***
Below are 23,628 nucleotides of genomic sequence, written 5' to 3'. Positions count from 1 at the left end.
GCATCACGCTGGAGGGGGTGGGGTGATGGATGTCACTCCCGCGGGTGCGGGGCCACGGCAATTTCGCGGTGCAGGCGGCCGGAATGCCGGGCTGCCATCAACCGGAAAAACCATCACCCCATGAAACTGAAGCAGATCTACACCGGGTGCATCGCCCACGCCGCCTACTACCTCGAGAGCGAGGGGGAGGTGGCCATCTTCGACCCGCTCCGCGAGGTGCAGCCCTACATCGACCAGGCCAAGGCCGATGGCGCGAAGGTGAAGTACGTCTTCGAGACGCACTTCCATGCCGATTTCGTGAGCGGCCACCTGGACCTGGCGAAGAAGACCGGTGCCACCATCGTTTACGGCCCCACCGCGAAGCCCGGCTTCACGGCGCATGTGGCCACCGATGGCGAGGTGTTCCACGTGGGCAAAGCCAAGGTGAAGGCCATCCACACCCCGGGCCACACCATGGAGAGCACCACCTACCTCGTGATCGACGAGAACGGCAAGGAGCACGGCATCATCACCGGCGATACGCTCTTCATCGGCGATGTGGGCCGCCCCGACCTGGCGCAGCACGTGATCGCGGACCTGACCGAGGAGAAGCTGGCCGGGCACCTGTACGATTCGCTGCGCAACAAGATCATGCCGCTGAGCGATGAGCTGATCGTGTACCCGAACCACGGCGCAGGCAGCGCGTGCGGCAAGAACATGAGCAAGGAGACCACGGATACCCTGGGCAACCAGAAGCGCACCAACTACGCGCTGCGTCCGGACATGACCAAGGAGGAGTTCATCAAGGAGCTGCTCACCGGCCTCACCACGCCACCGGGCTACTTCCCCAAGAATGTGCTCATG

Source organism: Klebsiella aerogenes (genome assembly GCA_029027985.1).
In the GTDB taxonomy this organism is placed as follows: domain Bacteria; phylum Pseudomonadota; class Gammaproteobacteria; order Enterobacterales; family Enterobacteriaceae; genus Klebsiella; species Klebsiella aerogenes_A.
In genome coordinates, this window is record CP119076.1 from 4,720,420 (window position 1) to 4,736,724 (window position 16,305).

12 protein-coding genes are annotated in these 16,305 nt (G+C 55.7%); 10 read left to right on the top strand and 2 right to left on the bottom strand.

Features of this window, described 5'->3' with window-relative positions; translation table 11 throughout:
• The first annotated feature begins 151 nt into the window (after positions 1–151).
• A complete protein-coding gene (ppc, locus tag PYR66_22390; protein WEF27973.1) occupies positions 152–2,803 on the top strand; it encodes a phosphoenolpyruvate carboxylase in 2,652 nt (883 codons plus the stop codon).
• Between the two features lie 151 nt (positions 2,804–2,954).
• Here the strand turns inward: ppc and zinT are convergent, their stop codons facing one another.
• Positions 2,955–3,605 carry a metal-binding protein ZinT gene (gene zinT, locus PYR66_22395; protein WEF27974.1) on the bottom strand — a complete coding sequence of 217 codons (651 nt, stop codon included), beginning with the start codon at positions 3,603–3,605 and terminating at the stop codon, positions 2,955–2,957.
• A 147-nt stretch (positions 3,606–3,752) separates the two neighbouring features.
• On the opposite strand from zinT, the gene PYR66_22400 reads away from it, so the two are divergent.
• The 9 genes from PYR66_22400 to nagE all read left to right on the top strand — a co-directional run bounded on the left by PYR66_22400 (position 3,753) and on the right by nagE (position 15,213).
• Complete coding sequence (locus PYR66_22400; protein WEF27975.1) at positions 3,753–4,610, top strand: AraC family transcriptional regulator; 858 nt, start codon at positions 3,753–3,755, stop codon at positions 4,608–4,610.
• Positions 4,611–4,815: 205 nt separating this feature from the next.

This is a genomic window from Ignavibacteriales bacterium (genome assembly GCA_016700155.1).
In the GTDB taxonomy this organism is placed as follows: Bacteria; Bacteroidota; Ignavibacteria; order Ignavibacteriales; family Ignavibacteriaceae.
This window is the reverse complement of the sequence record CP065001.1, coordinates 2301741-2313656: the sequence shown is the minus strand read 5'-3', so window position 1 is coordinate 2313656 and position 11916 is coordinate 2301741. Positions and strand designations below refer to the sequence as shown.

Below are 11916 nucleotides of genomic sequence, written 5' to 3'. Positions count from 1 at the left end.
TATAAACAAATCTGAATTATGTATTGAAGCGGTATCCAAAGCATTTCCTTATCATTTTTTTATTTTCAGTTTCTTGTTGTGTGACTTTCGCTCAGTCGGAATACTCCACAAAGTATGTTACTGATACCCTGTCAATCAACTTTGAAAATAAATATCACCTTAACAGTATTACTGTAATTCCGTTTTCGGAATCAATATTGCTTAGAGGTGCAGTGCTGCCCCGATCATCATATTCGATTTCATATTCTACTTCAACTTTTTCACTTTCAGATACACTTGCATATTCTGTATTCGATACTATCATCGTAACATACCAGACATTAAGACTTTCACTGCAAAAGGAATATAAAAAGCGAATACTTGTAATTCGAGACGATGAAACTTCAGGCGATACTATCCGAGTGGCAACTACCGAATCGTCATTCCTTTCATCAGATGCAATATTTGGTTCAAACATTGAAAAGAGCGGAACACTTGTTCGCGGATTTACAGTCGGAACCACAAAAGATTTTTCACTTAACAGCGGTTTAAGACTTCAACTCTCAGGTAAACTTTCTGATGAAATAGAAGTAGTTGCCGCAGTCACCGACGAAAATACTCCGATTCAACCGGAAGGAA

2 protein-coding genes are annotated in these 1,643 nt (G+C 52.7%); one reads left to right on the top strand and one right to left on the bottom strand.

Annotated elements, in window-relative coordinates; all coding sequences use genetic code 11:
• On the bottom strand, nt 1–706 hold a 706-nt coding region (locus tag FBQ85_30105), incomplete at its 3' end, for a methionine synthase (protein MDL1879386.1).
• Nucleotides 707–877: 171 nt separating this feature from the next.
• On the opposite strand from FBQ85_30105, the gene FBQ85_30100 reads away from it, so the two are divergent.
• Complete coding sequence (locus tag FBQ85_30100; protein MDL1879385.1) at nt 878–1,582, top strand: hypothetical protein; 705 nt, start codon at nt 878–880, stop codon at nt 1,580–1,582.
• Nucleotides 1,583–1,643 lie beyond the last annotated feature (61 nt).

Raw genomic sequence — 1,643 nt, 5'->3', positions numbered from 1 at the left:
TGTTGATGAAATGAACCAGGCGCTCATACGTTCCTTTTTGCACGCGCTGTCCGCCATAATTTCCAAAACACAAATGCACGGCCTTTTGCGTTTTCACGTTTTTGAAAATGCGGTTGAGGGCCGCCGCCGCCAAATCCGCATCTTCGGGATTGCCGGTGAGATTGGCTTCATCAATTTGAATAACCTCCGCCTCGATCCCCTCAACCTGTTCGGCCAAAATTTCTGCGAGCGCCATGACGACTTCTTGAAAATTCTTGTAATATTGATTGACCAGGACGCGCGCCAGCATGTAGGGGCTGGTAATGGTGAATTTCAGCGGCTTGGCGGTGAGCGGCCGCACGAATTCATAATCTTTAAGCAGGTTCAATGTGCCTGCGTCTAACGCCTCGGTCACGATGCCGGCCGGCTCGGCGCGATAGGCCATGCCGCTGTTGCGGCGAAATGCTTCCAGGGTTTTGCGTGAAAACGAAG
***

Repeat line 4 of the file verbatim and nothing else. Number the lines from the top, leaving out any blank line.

In the GTDB taxonomy this organism is placed as follows: domain Bacteria; phylum Pseudomonadota; class Gammaproteobacteria; order Enterobacterales; family Enterobacteriaceae; genus Klebsiella; species Klebsiella aerogenes_A.